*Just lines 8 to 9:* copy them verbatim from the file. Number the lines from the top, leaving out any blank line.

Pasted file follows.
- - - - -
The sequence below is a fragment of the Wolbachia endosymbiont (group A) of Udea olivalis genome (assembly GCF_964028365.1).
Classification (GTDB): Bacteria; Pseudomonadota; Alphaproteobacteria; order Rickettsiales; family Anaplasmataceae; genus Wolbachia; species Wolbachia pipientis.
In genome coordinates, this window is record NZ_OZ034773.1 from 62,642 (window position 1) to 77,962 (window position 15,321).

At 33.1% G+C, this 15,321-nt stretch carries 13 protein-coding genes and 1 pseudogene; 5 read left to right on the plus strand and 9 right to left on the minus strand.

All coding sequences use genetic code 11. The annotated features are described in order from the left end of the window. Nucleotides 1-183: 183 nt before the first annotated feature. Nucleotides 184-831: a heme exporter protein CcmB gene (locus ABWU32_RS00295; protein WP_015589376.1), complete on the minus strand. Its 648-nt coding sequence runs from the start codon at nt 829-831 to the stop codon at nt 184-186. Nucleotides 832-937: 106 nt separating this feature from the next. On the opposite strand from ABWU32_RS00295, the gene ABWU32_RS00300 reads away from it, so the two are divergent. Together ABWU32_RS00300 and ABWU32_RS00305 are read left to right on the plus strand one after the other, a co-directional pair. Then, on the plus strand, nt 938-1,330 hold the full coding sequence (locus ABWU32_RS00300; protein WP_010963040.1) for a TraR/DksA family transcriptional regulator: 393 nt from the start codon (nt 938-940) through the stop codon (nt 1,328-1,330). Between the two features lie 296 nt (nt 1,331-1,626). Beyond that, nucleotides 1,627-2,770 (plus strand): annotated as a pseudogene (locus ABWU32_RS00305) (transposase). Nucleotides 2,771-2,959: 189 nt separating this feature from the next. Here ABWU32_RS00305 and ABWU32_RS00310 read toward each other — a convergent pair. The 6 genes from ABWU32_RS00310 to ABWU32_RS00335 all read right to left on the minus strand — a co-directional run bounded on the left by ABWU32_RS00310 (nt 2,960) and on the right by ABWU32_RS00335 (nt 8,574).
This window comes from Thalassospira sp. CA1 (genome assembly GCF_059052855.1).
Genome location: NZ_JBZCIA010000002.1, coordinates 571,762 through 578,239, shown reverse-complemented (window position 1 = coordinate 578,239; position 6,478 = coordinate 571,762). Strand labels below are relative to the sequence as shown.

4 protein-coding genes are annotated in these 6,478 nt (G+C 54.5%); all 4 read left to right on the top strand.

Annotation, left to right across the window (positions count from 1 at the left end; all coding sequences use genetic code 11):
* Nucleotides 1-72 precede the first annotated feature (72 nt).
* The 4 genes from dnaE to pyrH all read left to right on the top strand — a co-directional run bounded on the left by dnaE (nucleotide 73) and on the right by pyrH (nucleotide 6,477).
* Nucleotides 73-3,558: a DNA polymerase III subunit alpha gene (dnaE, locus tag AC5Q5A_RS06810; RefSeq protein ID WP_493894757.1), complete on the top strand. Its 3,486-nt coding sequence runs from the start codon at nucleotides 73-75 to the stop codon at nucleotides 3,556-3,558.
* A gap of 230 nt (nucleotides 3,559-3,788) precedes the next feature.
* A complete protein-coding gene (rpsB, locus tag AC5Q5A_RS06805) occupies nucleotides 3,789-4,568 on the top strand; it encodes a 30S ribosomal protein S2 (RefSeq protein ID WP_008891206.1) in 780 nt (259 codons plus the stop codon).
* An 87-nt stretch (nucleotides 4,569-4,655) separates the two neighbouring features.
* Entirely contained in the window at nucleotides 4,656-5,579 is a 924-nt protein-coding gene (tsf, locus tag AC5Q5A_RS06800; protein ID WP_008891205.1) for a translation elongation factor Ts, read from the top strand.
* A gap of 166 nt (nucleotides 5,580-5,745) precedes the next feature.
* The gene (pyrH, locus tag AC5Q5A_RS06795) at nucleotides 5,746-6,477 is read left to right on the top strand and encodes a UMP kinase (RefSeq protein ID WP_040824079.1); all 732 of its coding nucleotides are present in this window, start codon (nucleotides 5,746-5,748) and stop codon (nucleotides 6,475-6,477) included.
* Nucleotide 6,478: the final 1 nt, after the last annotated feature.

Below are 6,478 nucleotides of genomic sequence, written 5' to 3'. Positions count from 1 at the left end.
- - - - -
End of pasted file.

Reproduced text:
4 protein-coding genes are annotated in these 6,478 nt (G+C 54.5%); all 4 read left to right on the top strand.

Annotation, left to right across the window (positions count from 1 at the left end; all coding sequences use genetic code 11):